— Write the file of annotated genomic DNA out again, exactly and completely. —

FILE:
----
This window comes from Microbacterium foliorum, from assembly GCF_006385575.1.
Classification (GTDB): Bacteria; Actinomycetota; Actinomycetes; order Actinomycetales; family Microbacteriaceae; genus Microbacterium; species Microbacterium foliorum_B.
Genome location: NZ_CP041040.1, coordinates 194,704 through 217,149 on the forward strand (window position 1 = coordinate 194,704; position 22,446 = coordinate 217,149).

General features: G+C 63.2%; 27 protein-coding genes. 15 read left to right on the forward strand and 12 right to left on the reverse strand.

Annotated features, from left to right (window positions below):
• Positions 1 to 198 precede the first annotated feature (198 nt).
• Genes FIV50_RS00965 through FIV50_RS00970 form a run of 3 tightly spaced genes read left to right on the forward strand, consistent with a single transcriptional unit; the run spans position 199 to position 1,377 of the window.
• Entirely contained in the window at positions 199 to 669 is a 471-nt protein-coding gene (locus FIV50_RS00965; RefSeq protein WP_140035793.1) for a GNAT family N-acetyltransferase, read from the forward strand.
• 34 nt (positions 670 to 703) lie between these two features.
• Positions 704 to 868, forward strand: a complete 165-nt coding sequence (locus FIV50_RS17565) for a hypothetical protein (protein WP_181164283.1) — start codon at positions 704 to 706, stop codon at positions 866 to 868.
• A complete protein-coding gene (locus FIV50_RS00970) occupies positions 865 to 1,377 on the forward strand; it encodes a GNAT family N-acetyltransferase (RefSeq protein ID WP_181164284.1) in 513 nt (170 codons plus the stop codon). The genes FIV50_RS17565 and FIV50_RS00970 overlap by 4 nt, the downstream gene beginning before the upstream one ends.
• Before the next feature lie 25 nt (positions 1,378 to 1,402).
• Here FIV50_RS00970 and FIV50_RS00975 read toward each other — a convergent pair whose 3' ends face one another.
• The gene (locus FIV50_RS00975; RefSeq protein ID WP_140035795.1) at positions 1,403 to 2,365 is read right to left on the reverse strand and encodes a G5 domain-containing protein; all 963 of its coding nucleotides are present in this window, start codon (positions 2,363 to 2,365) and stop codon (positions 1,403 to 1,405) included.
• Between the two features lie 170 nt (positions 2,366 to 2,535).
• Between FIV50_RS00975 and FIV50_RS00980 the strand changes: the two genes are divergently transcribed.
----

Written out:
This window comes from Microbacterium foliorum, from assembly GCF_006385575.1.
Classification (GTDB): Bacteria; Actinomycetota; Actinomycetes; order Actinomycetales; family Microbacteriaceae; genus Microbacterium; species Microbacterium foliorum_B.
Genome location: NZ_CP041040.1, coordinates 194,704 through 217,149 on the forward strand (window position 1 = coordinate 194,704; position 22,446 = coordinate 217,149).

General features: G+C 63.2%; 27 protein-coding genes. 15 read left to right on the forward strand and 12 right to left on the reverse strand.

Annotated features, from left to right (window positions below):
• Positions 1 to 198 precede the first annotated feature (198 nt).
• Genes FIV50_RS00965 through FIV50_RS00970 form a run of 3 tightly spaced genes read left to right on the forward strand, consistent with a single transcriptional unit; the run spans position 199 to position 1,377 of the window.
• Entirely contained in the window at positions 199 to 669 is a 471-nt protein-coding gene (locus FIV50_RS00965; RefSeq protein WP_140035793.1) for a GNAT family N-acetyltransferase, read from the forward strand.
• 34 nt (positions 670 to 703) lie between these two features.
• Positions 704 to 868, forward strand: a complete 165-nt coding sequence (locus FIV50_RS17565) for a hypothetical protein (protein WP_181164283.1) — start codon at positions 704 to 706, stop codon at positions 866 to 868.
• A complete protein-coding gene (locus FIV50_RS00970) occupies positions 865 to 1,377 on the forward strand; it encodes a GNAT family N-acetyltransferase (RefSeq protein ID WP_181164284.1) in 513 nt (170 codons plus the stop codon). The genes FIV50_RS17565 and FIV50_RS00970 overlap by 4 nt, the downstream gene beginning before the upstream one ends.
• Before the next feature lie 25 nt (positions 1,378 to 1,402).
• Here FIV50_RS00970 and FIV50_RS00975 read toward each other — a convergent pair whose 3' ends face one another.
• The gene (locus FIV50_RS00975; RefSeq protein ID WP_140035795.1) at positions 1,403 to 2,365 is read right to left on the reverse strand and encodes a G5 domain-containing protein; all 963 of its coding nucleotides are present in this window, start codon (positions 2,363 to 2,365) and stop codon (positions 1,403 to 1,405) included.
• Between the two features lie 170 nt (positions 2,366 to 2,535).
• Between FIV50_RS00975 and FIV50_RS00980 the strand changes: the two genes are divergently transcribed.